Procolophonomorpha is an order or clade of early reptiles that appeared during the Middle Permian. It constitutes a diverse assemblage that includes a number of lizard-like forms, as well as more diverse types such as the pareiasaurs. The most important subclade, Procolophonia, is traditionally thought to be ancestral to (and hence to include) turtles. Lee 1995, 1996, 1997 argues that turtles evolved from pareiasaurs, but this view is by no means held unanimously. Rieppel and deBraga 1996 and deBraga and Rieppel, 1997 argue that turtles evolved from sauropterygians.
The following cladogram is simplified after the phylogenetic analysis of MacDougall and Reisz (2014) and shows the placement of Procolophonomorpha within Parareptilia and its interrelationships. Relationships within bolded terminal clades are not shown.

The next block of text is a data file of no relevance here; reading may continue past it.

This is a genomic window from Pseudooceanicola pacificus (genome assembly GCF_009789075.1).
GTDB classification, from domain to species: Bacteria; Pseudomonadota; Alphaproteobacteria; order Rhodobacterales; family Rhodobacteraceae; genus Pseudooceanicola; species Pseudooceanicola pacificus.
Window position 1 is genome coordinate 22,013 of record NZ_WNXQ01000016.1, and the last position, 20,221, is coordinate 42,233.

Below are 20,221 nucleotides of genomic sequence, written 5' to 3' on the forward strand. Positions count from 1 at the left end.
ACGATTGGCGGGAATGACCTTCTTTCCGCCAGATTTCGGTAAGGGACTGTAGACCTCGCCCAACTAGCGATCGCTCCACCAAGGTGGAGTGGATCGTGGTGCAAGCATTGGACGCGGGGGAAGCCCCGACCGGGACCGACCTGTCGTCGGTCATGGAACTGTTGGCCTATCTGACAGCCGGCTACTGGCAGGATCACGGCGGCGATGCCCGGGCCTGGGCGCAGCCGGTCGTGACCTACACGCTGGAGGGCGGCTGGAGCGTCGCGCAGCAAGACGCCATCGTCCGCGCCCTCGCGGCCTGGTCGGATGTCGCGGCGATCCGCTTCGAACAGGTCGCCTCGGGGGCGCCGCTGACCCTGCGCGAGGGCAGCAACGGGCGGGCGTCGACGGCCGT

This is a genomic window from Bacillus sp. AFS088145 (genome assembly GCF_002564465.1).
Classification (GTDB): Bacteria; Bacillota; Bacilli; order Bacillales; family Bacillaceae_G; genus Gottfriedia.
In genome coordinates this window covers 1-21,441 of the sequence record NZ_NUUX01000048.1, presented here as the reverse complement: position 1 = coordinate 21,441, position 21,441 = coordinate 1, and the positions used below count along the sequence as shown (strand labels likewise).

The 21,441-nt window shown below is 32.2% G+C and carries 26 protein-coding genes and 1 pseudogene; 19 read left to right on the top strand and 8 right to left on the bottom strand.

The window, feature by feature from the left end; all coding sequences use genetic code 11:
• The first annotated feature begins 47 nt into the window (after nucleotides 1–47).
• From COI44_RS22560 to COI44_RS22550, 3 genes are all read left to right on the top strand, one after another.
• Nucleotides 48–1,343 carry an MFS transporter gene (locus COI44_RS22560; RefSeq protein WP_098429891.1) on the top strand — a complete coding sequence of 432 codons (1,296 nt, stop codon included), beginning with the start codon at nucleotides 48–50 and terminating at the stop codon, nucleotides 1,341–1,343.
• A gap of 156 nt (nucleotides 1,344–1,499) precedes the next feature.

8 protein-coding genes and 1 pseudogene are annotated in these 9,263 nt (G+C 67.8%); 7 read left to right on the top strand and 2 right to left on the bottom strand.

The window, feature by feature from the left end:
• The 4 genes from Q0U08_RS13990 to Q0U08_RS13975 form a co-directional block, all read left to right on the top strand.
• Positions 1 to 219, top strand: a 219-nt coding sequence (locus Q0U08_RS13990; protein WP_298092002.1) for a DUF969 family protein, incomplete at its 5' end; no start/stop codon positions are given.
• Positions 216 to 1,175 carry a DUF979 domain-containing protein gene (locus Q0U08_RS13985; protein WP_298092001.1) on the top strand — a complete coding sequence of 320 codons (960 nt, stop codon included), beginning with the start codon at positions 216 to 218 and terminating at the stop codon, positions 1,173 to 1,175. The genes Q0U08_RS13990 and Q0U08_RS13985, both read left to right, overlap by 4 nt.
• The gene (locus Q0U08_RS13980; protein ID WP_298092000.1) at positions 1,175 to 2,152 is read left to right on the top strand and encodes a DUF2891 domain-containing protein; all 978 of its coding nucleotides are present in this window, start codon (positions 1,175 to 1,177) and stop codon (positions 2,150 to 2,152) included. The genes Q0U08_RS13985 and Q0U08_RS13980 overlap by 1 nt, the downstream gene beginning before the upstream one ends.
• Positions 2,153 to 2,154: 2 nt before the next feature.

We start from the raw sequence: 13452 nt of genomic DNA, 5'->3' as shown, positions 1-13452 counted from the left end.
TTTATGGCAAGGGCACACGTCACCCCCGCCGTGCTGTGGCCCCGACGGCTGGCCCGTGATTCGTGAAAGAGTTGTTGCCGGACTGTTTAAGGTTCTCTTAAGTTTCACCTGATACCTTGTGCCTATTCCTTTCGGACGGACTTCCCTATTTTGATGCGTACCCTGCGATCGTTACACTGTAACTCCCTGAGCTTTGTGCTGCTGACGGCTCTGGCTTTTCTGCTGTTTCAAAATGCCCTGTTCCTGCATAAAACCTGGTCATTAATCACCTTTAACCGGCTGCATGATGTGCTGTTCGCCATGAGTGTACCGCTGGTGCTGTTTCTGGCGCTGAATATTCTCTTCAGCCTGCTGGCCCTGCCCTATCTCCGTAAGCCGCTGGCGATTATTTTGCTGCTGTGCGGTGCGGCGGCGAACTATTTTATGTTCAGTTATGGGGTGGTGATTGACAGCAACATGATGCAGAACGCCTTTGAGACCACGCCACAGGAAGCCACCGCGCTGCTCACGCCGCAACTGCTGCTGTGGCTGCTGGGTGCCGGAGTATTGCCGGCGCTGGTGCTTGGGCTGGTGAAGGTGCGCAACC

Lee, M. S. Y. 1995. "Historical burden in systematics and the interrelationships of 'Parareptiles'". Biological Reviews of the Cambridge Philosophical Society 70: 459–547.
Lee M. S. Y. 1996. "Correlated progression and the origin of turtles". Nature 379: 812–815.
Lee, M. S. Y., 1997: "Pareiasaur phylogeny and the origin of turtles". Zoological Journal of the Linnean Society: Vol. 120, pp. 197–280
Rieppel O. and M. deBraga. 1996. "Turtles as diapsid reptiles". Nature 384: 453–455.
^Mark J. MacDougall and Robert R. Reisz (2014). "The first record of a nyctiphruretid parareptile from the Early Permian of North America, with a discussion of parareptilian temporal fenestration". Zoological Journal of the Linnean Society172 (3): 616–630. doi:10.1111/zoj.12180.